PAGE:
I believe CVT are strange animals, having to customize the shifting characteristic to meet the towing capacity (or the high load capacity). Someone here pointed out that the Ascent and Forester trannies are built on the same architecture, but one is heavy duty and one is not, respectively. Obviously the Ascent don't shift like a CVT, as many ppl have reported.

I don't think there's a linear interpolation, 1500lbs to 3000lbs, if you add a cooler like many people believe. Traditional auto tranny have clutch pack and gears, while CVT have clutch pack, gears, and pulleys. Therefore, I don't think it's a straight forward determination.
 

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One thing to keep in mind about European and Australian towing capacities is that there are tradeoffs associated with those higher capacities. For an overview, this article is a good read Tow me down!. In short, the higher weight rating comes from a lower percentage of total weight on the tongue (speaks to the fact that tongue weight is all about vehicle suspension) which is derived from a maximum top speed when towing of 60 MPH.
I have no doubt that the big three (well big three back in the 60s' and 70s') had a non-trivail influence on the way that towing capacity is calculated to sell more oversized pickups in this case it's actually something I agree with. Living in the western United States I can't imagine not driving over 60 MPH.
 

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I'm wondering if Subaru underrated the new Forester @ 1,500 towing capacity to force people into the Ascent?? 2018 model had 3,000lbs max towing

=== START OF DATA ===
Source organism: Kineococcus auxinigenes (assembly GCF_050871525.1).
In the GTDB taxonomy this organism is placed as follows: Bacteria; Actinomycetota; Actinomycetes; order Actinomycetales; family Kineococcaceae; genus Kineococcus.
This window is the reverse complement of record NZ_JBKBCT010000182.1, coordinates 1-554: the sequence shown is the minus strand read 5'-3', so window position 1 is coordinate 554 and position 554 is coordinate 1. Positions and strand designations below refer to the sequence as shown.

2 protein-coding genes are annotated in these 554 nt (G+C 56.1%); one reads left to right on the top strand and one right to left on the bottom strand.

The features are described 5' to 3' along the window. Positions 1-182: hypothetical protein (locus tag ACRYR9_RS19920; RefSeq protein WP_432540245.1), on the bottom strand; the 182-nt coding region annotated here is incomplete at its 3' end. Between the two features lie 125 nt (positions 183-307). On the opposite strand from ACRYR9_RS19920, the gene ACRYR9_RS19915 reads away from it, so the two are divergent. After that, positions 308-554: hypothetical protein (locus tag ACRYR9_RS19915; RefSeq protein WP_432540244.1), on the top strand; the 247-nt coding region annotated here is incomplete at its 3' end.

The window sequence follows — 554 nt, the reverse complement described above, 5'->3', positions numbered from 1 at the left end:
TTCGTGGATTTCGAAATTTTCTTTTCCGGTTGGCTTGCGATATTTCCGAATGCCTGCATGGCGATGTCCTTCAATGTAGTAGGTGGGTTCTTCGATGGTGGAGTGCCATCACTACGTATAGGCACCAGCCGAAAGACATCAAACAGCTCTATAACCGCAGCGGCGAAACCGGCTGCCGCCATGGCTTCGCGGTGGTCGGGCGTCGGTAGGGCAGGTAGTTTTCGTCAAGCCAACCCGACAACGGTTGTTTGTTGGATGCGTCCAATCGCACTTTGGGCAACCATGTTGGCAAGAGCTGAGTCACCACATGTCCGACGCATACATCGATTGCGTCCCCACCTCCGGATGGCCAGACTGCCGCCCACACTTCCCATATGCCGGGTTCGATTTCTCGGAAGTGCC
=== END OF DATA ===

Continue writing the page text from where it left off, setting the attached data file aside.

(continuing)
It has the same transmission and extra cooling would not be hard to add.
i dunno.....manufacturers develop an array of vehicles to presumably address market segment needs relative to price point, utility, cargo/load capacities, size and amenities. Comparing a forester to the ascent and saying the towing capacity should be the same because of similarities of drivetrain overlooks other factors that contribute to safe towing capacities of the various platforms - as already stated. If Subaru eliminated the outback and left only the forester and the ascent as only two choices in their lineup, then you could make an argument that customers are being forced into an ascent Vs a forester.

when Toyota eliminated the Venza segment and only offered the highlander in the SUV segment and indeed forced customer to seek alternatives - one of which was the redesigned outback, which undoubtedly increased outback sales.

Then, years later, toyota reintroduced the venza this year, albeit a hybrid, in an attempt to recapture a share of that market segment. Low fuel costs and high price point may stymie the reintroduction.
 

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I'm wondering if Subaru underrated the new Forester @ 1,500 towing capacity to force people into the Ascent?? 2018 model had 3,000lbs max towing
It has the same transmission and extra cooling would not be hard to add.
The towing capacity of the 2018 Forester was 1500 lbs, just like the 2021. It's been that way since 2014 when the Forester switched to a CVT transmission. Before that, the max towing capacity was 2400 lbs. from 2010-2013, and before that, it was only 1230 lbs.

I don't think Subaru is trying to force people into an Ascent. As a car buyer, you simply purchase what works for you. If you need to tow greater than 1500 lbs, you would rule out the Forester and all other vehicles with inadequate towing capacities for your purposes.

This is why I purchased an Ascent. I knew I wanted to buy a travel trailer within the next few years. I didn't want a truck so I purchased the Ascent with its impressive 5000 lb towing capacity. I didn't feel forced to buy it, I never expected the Forester or any other compact SUV to have a great towing capacity, they're marketed for other attributes such as cost and mileage. No one needing a large towing capacity would be in the market for a Forester or other similar compact SUV.